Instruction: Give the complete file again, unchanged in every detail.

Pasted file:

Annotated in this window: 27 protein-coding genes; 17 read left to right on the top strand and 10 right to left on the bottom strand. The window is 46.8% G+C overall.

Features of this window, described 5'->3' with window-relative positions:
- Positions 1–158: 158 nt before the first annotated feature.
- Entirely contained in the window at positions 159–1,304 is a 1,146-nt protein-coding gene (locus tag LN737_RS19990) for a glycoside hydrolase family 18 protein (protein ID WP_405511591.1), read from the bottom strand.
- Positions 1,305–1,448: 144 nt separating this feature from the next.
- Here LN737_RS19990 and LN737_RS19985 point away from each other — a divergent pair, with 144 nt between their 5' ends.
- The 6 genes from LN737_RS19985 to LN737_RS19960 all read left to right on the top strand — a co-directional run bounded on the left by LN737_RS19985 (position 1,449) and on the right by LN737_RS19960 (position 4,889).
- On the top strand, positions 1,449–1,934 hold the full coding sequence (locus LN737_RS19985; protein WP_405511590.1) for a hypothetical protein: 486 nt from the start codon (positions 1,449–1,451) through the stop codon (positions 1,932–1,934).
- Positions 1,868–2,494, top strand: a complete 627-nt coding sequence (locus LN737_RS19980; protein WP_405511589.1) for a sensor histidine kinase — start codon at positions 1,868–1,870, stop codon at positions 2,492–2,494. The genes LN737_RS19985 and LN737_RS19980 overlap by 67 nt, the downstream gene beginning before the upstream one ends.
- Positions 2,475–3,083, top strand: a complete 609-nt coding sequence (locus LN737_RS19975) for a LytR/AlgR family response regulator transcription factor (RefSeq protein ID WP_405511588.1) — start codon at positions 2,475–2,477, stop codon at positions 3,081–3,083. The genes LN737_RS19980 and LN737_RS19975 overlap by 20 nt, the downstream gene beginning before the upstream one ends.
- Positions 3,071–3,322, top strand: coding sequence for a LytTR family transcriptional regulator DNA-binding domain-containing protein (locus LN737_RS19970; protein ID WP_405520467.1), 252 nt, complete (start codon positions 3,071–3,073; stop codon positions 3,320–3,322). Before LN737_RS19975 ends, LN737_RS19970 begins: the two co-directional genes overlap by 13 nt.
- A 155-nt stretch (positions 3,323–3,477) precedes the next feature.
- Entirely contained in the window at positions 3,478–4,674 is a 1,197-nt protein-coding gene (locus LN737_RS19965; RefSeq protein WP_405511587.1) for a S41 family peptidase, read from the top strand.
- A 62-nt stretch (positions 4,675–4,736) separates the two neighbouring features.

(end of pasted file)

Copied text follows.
Annotated in this window: 27 protein-coding genes; 17 read left to right on the top strand and 10 right to left on the bottom strand. The window is 46.8% G+C overall.

Features of this window, described 5'->3' with window-relative positions:
- Positions 1–158: 158 nt before the first annotated feature.
- Entirely contained in the window at positions 159–1,304 is a 1,146-nt protein-coding gene (locus tag LN737_RS19990) for a glycoside hydrolase family 18 protein (protein ID WP_405511591.1), read from the bottom strand.
- Positions 1,305–1,448: 144 nt separating this feature from the next.
- Here LN737_RS19990 and LN737_RS19985 point away from each other — a divergent pair, with 144 nt between their 5' ends.
- The 6 genes from LN737_RS19985 to LN737_RS19960 all read left to right on the top strand — a co-directional run bounded on the left by LN737_RS19985 (position 1,449) and on the right by LN737_RS19960 (position 4,889).
- On the top strand, positions 1,449–1,934 hold the full coding sequence (locus LN737_RS19985; protein WP_405511590.1) for a hypothetical protein: 486 nt from the start codon (positions 1,449–1,451) through the stop codon (positions 1,932–1,934).
- Positions 1,868–2,494, top strand: a complete 627-nt coding sequence (locus LN737_RS19980; protein WP_405511589.1) for a sensor histidine kinase — start codon at positions 1,868–1,870, stop codon at positions 2,492–2,494. The genes LN737_RS19985 and LN737_RS19980 overlap by 67 nt, the downstream gene beginning before the upstream one ends.
- Positions 2,475–3,083, top strand: a complete 609-nt coding sequence (locus LN737_RS19975) for a LytR/AlgR family response regulator transcription factor (RefSeq protein ID WP_405511588.1) — start codon at positions 2,475–2,477, stop codon at positions 3,081–3,083. The genes LN737_RS19980 and LN737_RS19975 overlap by 20 nt, the downstream gene beginning before the upstream one ends.
- Positions 3,071–3,322, top strand: coding sequence for a LytTR family transcriptional regulator DNA-binding domain-containing protein (locus LN737_RS19970; protein ID WP_405520467.1), 252 nt, complete (start codon positions 3,071–3,073; stop codon positions 3,320–3,322). Before LN737_RS19975 ends, LN737_RS19970 begins: the two co-directional genes overlap by 13 nt.
- A 155-nt stretch (positions 3,323–3,477) precedes the next feature.
- Entirely contained in the window at positions 3,478–4,674 is a 1,197-nt protein-coding gene (locus LN737_RS19965; RefSeq protein WP_405511587.1) for a S41 family peptidase, read from the top strand.
- A 62-nt stretch (positions 4,675–4,736) separates the two neighbouring features.